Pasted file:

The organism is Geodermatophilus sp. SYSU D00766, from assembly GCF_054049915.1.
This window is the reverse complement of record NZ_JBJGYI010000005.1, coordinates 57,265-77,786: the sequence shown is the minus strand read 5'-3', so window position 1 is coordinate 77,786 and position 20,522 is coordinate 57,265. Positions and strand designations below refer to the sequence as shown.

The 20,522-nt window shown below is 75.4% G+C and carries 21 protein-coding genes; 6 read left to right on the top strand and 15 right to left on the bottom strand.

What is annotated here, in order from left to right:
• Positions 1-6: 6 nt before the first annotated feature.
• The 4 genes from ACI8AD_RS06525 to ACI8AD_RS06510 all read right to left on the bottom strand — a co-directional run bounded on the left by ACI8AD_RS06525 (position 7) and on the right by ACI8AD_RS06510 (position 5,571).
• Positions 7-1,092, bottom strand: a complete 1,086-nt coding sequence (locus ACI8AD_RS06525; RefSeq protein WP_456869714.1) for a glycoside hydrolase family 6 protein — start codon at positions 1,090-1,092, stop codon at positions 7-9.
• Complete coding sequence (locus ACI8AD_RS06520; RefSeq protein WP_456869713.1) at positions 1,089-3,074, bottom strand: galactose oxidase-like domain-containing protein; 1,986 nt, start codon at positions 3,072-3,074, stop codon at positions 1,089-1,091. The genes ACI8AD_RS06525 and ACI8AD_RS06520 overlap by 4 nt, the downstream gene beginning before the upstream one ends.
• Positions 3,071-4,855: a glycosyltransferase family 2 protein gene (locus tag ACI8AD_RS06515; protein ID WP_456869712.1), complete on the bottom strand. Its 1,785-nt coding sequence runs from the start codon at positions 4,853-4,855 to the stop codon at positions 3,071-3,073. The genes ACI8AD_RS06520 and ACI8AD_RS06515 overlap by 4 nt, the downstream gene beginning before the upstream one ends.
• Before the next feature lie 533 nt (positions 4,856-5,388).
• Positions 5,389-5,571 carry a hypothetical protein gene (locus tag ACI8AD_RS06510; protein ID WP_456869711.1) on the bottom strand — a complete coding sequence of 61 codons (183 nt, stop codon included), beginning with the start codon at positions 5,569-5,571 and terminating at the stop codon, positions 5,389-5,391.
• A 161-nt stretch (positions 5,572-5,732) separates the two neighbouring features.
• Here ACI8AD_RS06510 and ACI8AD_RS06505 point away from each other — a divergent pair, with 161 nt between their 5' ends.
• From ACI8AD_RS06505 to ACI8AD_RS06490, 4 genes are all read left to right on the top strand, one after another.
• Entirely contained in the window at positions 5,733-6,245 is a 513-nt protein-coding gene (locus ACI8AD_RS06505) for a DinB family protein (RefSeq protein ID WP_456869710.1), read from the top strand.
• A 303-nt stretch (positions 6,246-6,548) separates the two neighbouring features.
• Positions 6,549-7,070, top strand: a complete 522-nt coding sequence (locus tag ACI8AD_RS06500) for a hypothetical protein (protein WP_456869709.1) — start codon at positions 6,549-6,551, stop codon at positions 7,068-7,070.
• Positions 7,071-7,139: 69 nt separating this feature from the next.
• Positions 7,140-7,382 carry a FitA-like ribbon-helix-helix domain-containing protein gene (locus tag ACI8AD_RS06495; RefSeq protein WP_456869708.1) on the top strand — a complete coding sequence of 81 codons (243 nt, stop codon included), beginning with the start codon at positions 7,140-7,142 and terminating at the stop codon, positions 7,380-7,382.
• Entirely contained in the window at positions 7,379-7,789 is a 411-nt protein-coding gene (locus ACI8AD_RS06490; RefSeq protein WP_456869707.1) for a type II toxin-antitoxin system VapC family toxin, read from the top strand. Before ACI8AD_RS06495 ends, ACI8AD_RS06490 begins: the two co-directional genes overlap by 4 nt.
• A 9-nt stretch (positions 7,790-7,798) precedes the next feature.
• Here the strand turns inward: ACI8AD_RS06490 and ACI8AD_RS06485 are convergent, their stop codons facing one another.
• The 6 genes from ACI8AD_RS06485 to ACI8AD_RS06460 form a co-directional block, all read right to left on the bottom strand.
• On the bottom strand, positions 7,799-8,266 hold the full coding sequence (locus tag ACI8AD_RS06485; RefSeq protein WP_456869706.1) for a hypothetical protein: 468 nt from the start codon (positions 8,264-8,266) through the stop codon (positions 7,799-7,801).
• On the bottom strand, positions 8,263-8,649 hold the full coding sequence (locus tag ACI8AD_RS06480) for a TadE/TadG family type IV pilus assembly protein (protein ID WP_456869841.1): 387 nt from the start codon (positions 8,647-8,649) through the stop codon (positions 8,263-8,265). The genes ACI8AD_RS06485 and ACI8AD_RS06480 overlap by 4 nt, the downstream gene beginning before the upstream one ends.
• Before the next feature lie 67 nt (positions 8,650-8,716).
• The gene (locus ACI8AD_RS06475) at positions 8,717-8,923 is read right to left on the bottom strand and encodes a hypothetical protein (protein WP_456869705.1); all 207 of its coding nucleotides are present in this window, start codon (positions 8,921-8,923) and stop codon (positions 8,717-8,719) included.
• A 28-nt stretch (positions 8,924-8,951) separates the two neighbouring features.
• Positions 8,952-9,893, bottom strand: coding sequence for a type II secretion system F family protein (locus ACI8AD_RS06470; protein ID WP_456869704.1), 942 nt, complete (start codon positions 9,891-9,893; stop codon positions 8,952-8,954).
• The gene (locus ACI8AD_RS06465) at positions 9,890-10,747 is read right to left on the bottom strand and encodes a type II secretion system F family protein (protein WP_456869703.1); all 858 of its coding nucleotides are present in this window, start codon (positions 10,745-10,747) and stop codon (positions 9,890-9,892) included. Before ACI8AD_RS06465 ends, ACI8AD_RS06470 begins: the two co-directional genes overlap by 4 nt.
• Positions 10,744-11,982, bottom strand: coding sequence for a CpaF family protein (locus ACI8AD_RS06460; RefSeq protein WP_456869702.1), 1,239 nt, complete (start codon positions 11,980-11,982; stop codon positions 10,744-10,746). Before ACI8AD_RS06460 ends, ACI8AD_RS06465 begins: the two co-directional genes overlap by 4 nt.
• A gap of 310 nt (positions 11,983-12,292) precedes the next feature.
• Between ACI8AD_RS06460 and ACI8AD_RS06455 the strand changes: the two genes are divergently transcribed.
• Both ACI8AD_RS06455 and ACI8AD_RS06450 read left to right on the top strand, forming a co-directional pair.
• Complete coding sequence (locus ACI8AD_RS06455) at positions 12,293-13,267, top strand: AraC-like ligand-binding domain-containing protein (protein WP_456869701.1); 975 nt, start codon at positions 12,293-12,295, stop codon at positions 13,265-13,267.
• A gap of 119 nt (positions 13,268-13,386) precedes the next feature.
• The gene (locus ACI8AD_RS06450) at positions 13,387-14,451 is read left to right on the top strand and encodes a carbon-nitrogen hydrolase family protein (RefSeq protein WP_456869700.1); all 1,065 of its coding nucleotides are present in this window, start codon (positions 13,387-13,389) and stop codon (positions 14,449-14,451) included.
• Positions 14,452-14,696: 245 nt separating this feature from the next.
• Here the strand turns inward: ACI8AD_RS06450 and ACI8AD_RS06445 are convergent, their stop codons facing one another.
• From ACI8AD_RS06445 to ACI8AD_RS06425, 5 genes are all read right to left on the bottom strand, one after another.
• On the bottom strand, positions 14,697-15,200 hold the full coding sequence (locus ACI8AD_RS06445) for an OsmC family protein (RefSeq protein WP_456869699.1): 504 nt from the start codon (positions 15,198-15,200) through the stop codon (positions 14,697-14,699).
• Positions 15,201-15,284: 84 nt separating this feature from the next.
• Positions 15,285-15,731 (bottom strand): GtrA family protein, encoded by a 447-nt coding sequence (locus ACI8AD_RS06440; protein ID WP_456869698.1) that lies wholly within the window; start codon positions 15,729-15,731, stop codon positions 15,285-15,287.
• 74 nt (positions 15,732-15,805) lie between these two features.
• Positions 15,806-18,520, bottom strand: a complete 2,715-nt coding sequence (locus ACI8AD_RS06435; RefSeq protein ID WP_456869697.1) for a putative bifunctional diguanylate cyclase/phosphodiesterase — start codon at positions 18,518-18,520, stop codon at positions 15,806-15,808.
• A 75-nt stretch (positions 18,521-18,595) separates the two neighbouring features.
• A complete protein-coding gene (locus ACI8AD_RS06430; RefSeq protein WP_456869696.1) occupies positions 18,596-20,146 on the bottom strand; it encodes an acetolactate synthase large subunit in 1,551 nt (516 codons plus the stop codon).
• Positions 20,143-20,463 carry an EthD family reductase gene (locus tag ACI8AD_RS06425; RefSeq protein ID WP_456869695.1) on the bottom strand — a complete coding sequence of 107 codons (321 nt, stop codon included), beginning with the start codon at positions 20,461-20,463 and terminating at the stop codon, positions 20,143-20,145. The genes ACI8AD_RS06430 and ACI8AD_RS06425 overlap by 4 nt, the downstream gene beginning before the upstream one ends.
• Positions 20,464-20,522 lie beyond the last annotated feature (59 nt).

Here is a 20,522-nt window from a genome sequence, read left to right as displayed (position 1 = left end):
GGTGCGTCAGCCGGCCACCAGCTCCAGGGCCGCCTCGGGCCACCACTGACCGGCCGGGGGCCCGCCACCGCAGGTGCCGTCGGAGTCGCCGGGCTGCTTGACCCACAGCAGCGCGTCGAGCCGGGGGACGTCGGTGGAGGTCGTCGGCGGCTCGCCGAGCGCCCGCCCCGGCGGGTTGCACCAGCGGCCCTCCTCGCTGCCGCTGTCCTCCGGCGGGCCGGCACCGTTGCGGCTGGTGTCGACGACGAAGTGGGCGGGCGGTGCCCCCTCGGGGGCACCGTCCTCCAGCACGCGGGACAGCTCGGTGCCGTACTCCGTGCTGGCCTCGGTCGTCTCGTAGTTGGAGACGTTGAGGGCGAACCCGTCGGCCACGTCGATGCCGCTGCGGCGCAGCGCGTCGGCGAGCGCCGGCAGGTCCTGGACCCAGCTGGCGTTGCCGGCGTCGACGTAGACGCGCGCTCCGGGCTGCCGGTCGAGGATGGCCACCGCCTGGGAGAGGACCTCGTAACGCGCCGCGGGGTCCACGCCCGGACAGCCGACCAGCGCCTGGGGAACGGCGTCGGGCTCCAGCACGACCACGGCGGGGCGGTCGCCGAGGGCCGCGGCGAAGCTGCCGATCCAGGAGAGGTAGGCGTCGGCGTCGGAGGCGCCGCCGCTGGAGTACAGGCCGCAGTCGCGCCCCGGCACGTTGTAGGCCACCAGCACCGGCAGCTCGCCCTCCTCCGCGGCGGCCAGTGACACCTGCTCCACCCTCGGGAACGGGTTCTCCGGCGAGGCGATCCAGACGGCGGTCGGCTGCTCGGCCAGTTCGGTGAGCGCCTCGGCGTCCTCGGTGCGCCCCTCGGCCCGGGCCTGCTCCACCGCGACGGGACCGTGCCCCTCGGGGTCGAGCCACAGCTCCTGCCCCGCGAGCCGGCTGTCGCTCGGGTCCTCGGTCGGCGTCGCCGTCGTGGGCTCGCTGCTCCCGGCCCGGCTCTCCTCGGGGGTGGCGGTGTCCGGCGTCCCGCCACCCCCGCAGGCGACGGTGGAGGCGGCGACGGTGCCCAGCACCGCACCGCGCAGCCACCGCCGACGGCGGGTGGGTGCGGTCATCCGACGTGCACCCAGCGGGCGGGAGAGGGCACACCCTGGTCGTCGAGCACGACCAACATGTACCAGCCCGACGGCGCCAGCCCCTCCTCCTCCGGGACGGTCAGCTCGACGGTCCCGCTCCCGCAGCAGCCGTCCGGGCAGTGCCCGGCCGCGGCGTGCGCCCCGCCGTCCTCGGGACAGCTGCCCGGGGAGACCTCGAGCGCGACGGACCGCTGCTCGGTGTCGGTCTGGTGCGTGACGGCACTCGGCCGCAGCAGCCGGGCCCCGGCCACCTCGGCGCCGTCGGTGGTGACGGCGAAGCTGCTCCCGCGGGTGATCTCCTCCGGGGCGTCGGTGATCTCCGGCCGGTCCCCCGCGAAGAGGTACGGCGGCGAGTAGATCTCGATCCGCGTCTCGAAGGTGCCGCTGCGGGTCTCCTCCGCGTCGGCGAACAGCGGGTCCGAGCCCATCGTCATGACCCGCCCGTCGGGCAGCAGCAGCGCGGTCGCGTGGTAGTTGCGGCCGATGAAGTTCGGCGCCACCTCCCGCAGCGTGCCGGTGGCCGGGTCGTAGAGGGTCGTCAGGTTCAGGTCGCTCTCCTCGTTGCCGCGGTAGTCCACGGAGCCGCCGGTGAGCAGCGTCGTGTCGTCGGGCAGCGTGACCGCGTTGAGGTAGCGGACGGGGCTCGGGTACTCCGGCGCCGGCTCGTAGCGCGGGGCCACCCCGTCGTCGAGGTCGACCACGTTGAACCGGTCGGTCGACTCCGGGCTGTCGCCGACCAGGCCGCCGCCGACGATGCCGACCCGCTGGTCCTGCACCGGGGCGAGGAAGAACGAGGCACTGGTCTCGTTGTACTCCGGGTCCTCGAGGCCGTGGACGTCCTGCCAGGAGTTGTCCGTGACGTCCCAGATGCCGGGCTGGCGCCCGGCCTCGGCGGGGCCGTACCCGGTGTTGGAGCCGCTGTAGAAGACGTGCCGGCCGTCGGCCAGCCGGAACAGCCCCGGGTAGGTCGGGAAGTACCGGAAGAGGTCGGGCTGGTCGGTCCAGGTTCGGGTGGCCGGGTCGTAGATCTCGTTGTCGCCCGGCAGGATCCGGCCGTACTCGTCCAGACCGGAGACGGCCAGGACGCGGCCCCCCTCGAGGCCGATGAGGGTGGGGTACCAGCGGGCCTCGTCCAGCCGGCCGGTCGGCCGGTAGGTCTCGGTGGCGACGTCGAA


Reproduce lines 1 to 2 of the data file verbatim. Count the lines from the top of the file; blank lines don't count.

The organism is Geodermatophilus sp. SYSU D00766, from assembly GCF_054049915.1.
This window is the reverse complement of record NZ_JBJGYI010000005.1, coordinates 57,265-77,786: the sequence shown is the minus strand read 5'-3', so window position 1 is coordinate 77,786 and position 20,522 is coordinate 57,265. Positions and strand designations below refer to the sequence as shown.